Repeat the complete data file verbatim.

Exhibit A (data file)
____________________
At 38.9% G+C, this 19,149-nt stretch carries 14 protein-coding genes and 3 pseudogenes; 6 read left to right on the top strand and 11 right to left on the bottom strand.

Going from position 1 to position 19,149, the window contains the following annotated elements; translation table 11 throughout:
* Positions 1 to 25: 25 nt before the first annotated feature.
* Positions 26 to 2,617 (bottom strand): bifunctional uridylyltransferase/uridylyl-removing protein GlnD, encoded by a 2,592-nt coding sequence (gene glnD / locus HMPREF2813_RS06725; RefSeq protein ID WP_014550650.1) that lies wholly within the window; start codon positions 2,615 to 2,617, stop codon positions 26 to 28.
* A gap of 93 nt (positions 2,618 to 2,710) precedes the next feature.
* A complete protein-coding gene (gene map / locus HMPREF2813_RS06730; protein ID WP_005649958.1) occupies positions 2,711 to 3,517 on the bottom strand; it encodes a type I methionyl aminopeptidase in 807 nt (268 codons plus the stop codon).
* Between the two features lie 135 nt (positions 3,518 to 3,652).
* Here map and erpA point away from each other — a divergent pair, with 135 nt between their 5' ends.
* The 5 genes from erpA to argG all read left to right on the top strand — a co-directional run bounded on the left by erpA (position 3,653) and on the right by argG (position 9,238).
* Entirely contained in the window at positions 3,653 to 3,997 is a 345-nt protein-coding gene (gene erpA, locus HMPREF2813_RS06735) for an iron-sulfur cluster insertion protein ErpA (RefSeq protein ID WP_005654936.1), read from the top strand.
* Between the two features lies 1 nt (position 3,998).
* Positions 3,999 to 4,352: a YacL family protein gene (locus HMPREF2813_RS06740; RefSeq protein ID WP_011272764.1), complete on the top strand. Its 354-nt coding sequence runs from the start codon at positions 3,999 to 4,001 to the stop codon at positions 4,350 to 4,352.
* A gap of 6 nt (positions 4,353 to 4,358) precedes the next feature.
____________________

At 38.9% G+C, this 19,149-nt stretch carries 14 protein-coding genes and 3 pseudogenes; 6 read left to right on the top strand and 11 right to left on the bottom strand.

Going from position 1 to position 19,149, the window contains the following annotated elements; translation table 11 throughout:
* Positions 1 to 25: 25 nt before the first annotated feature.
* Positions 26 to 2,617 (bottom strand): bifunctional uridylyltransferase/uridylyl-removing protein GlnD, encoded by a 2,592-nt coding sequence (gene glnD / locus HMPREF2813_RS06725; RefSeq protein ID WP_014550650.1) that lies wholly within the window; start codon positions 2,615 to 2,617, stop codon positions 26 to 28.
* A gap of 93 nt (positions 2,618 to 2,710) precedes the next feature.
* A complete protein-coding gene (gene map / locus HMPREF2813_RS06730; protein ID WP_005649958.1) occupies positions 2,711 to 3,517 on the bottom strand; it encodes a type I methionyl aminopeptidase in 807 nt (268 codons plus the stop codon).
* Between the two features lie 135 nt (positions 3,518 to 3,652).
* Here map and erpA point away from each other — a divergent pair, with 135 nt between their 5' ends.
* The 5 genes from erpA to argG all read left to right on the top strand — a co-directional run bounded on the left by erpA (position 3,653) and on the right by argG (position 9,238).
* Entirely contained in the window at positions 3,653 to 3,997 is a 345-nt protein-coding gene (gene erpA, locus HMPREF2813_RS06735) for an iron-sulfur cluster insertion protein ErpA (RefSeq protein ID WP_005654936.1), read from the top strand.
* Between the two features lies 1 nt (position 3,998).
* Positions 3,999 to 4,352: a YacL family protein gene (locus HMPREF2813_RS06740; RefSeq protein ID WP_011272764.1), complete on the top strand. Its 354-nt coding sequence runs from the start codon at positions 3,999 to 4,001 to the stop codon at positions 4,350 to 4,352.
* A gap of 6 nt (positions 4,353 to 4,358) precedes the next feature.